Article

Kawai, T. & Akira, S. The role of pattern-recognition receptors in innate immunity: update on Toll-like receptors. Nat. Immunol. 11, 373-384

Laboratory of Host Defense, World Premier International Immunology Frontier Research Center, Osaka University, Osaka, Japan.
Nature Immunology (Impact Factor: 20). 05/2010; 11(5):373-84. DOI: 10.1038/ni.1863
Source: PubMed

ABSTRACT

The discovery of Toll-like receptors (TLRs) as components that recognize conserved structures in pathogens has greatly advanced understanding of how the body senses pathogen invasion, triggers innate immune responses and primes antigen-specific adaptive immunity. Although TLRs are critical for host defense, it has become apparent that loss of negative regulation of TLR signaling, as well as recognition of self molecules by TLRs, are strongly associated with the pathogenesis of inflammatory and autoimmune diseases. Furthermore, it is now clear that the interaction between TLRs and recently identified cytosolic innate immune sensors is crucial for mounting effective immune responses. Here we describe the recent advances that have been made by research into the role of TLR biology in host defense and disease.

  • Source
    • "However, no studies have identified reliable and effective agents against mastitis. The structure of TLR4 consists of a leucine-rich repeat-containing extracellular domain, which is a membranespanning helix and cytosolic TIR domain [17] [18]. The TIR domain consists of five-stranded parallel β-strands that are surrounded by five helixes [19] [20]. "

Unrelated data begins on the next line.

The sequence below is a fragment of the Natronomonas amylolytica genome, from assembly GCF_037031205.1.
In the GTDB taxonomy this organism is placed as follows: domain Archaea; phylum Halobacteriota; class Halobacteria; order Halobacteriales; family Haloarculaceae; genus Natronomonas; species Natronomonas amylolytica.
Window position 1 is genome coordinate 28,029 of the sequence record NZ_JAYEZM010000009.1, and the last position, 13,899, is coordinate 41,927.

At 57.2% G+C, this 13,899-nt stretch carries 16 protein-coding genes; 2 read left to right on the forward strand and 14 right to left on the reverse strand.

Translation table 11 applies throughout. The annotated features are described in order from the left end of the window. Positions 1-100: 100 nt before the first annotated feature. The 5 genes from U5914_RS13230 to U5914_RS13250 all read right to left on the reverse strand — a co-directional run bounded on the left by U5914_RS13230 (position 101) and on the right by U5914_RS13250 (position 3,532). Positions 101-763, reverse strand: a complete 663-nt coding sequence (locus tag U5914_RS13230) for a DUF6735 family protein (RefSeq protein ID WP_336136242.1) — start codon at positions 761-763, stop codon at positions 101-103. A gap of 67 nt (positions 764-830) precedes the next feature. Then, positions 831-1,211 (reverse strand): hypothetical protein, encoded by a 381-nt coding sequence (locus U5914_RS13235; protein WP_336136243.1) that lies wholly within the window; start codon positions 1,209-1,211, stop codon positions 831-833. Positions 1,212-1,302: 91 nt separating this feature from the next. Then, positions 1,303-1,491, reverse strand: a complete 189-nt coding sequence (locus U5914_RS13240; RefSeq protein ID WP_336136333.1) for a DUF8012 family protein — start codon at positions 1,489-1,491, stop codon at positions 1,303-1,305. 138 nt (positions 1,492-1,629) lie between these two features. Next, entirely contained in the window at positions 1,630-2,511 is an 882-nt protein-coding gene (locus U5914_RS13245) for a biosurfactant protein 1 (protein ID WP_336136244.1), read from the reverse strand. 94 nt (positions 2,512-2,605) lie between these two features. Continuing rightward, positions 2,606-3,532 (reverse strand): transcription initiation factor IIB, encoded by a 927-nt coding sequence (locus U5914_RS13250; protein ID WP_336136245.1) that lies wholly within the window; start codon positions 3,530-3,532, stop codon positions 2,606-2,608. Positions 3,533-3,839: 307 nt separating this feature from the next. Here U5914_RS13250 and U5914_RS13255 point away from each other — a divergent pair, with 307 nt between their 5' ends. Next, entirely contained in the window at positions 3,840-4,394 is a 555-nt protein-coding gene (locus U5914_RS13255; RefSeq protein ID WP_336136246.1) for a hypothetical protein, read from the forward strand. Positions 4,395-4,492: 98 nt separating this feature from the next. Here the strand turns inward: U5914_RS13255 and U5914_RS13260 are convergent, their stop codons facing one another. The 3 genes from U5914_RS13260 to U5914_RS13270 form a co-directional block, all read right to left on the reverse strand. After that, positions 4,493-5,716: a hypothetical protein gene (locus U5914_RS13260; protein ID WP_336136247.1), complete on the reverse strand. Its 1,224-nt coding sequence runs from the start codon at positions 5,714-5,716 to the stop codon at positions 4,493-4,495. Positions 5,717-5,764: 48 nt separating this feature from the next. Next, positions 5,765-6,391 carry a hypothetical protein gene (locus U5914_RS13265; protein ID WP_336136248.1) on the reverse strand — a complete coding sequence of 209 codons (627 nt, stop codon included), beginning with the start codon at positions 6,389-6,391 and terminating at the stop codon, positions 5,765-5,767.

[Show abstract] [Hide abstract]
    ABSTRACT: [TRIAP]-derived decoy peptides have anti-inflammatory properties. In this study, we synthesized a TRIAP-derived decoy peptide (TR6) containing, the N-terminal portion of the third helical region of the [TIRAP] TIR domain (sequence "N"-RQIKIWFQNRRMKWK and -KPGFLRDPWCKYQML-"C"). We evaluated the effects of TR6 on lipopolysaccharide-induced mastitis in mice. In vivo, the mastitis model was induced by LPS administration for 24 h, and TR6 treatment was initiated 1 h before or after induction of LPS. In vitro, primary mouse mammary epithelial cells and neutrophils were used to investigate the effects of TR6 on LPS-induced inflammatory responses. The results showed that TR6 significantly inhibited mammary gland hisopathologic changes, MPO activity, and LPS-induced production of TNF-α, IL-1β and IL-6. In vitro, TR6 significantly inhibited LPS-induced TNF-α and IL-6 production and phosphorylation of NF-κB and MAPKs. In conclusion, this study demonstrated that the anti-inflammatory effect of TR6 against LPS-induced mastitis may be due to its ability to inhibit TLR4-mediated NF-κB and MAPK signaling pathways. TR6 may be a promising therapeutic reagent for mastitis treatment.
    Full-text · Article · Jan 2016 · International immunopharmacology
  • Source
    • "Furthermore, TLR4, but not TLR5, also induced IFNA and IFNB expression through IRF3 activation. These results are agreement with that both TLR4 and TLR5 initiate the MyD88-dependent pathway leading to NFKB activation, whereas TLR4, but not TLR5, also initiates the TRIF-dependent pathway that results in IRF3 activation[13]. Notably, a previous study showed that UPEC inhibited the proinflammatory cytokine expression by blocking MyD88-dependent pathway but induced IFNA and IFNB production via TRIF-dependent pathway in rat testicular cells[8]. The inhibition on the proinflammatory cytokine production in testicular cells favors the immunoprivileged environment in the testis. "
    [Show abstract] [Hide abstract]